Cadel Evans turning out for the Cape Epic - with George Hincapie in tow - was something of a surprise to many people, but not to the man himself.
Two years after hanging up his skinny race wheels the man who holds the mantle of being Australia’s greatest road racer returned to the dirt, the place it all started for him. Here’s what he had to say about the experience.
Cycling Central: What led you to doing the Cape Epic?
Cadel Evans: I heard about it when it started out, and read all about it and was curious. South Africa is also a great place to visit – beautiful landscapes, great people, and then we got the opportunity to do it.
The invite actually came from the race organiser, which we’re grateful for. It took a while to get it together; we had hoped to do it last year, but I had a knee operation just before and wouldn’t have been as fit as this time, so it was better this year. Someone must have also asked George at the right time too.
It was also interesting to return to mountain biking and to help promote the sport, and I wanted to see how we ranked as (former) Tour de France riders and I think a lot of people were interested to see this.
How did you find the two-man race format?
George and I have already raced a lot together on the road, and we know each other really well. We both raced on instincts, and we know each other’s instincts. We didn’t really speak (during the stages) because there could be issues hearing and communication. We know each other so well and had a really good partnership because of that.
I have to say that I was pretty lucky to ride with someone like George, I don’t know that there’s anyone else in the world that I’d prefer to ride such an event with.
The whole strategy of the two-man format, I think it’s fantastic with a good team-mate, although with the wrong team-mate it wouldn’t be much fun.
Because of the nature of the race, and for safety reasons, you’re sort of forced to have this format; one has a hunger flat, one is a better descender or whatever, you’re forced to find this balance, which is all part of the strategy of the race, and of course you’re looking at your competitors to see their strengths and weaknesses too. It’s evolved over the years, and I think it’s a great format.
Could the two-man format translate into road racing?
No... not at elite level, because you’d have such a big drafting effect. You could do it, in terms of two-man teams and in mass events, but for professionals, no. It would be a great way to approach some challenge type events. You could do something over the Alps or Dolomites, where you’re doing long distances; that could be interesting.
If you’d have ridden with somebody like Julien Absalon do you think you’d have been a podium contender overall?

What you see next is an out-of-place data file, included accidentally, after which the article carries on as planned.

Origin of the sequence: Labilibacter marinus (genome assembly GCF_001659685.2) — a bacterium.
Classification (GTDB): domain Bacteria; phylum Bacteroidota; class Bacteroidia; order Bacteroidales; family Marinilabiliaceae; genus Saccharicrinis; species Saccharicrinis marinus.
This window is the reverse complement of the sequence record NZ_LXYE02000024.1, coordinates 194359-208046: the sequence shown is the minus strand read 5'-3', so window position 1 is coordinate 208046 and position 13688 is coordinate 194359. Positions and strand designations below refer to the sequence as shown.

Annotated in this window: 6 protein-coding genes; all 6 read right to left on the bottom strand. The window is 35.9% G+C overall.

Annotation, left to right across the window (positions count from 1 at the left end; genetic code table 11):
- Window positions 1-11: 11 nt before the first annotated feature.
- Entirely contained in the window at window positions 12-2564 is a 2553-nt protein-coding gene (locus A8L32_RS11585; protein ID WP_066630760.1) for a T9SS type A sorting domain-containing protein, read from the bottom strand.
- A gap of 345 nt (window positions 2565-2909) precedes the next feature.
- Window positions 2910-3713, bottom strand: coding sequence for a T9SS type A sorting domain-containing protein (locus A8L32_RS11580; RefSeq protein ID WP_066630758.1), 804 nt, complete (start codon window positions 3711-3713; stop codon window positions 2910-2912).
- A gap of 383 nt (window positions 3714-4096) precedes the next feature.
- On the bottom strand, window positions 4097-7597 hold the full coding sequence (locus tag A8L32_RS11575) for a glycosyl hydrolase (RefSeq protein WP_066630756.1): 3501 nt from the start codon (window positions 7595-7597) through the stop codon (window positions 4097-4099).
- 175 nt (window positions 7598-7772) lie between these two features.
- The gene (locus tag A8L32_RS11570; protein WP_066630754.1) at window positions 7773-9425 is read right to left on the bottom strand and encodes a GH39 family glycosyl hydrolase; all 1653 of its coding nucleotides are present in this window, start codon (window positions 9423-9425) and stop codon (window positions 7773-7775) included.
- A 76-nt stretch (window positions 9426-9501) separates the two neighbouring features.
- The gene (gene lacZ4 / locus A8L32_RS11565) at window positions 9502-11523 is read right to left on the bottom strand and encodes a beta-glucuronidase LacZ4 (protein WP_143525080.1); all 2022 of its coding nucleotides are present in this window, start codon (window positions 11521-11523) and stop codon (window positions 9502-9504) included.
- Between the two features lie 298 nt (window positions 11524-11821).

People think of me as a professional bike rider but I only ride about three times a week. I do about 25 per cent or less duration of training than before. I’d need to train properly and be injury free – I did train this time, but mainly to minimise the suffering.
With another rider, somebody with more experience than me... Absalon, I think he’d be a fair bit quicker than me on the technical and downhill stuff, so I’d imagine I’d be slowing him there.
But George, it was his first real mountain bike race he was awesome. On the last day, we were picking up elite and pro teams during the stage and in his first MTB race. George was really good, and I don’t think there’s another road rider that could ride as well technically as he did.
So to think of winning... I’m in the masters category for a reason, I’m nowhere near as young or fit as I used to be.
How did the demands of the Cape Epic compare to those of a major week-long road stage race?
The Epic was eight days long and every day was really, really hard. From the start right through to the finish of the stages you were at your limit, not far off your threshold.
In a race like the Tour of the Basque Country, it’s tough, but there are breakaways and slower periods, where you’re effectively getting some recovery. In the Cape Epic every pedal stroke you do is a hard one.
As a training effect, it was really solid, I worked really hard for it. My heart rate was really up, and so I sent the stats to my coach to ask him some questions about it. It was like doing a massive block of a hard training, with no rest – so at the end of eight days you’re exhausted and your heart rate is still up.
I had a few lapses mentally, as you have to concentrate on the singletrack all of the time, and after a few days, I lapsed at times. In a mountain bike race, you have to be switched on and concentrating all of the time, you’re at a high level all of the time, and you have to push yourself all of the time, which is hard psychologically.
A lot of road riders would have trouble with just pushing themselves for all of that time. Even things like drinking are much harder in the Cape Epic, because you have to take your hands off the bars, and you can only carry so much food and drink with you – and there are just a few feed stations, and you want to make them as short as possible; meaning you burn a lot more calories.
If you were thrown into the Ardennes classics right now would you survive?
After riding the Cape Epic I’d probably be able to go the distance. I’d say I’d be good for 150km, but after that, it’d be a bit of an adventure into the unknown.
Do you have plans to do any more such races or events?
Yeah, on a personal level I’d really like to do the Cape Epic again, or an event that’s similar. We’ll see, there are a couple of ideas floating around at the moment. Certainly, I had a great time doing it, after 16 years way from mountain biking and two years out of racing, and we learned a lot of things, especially about the equipment and set up. I’ve never really raced full suspension like that, and this knowledge would all help in preparing and doing another similar event – so yes, I’d love to do more.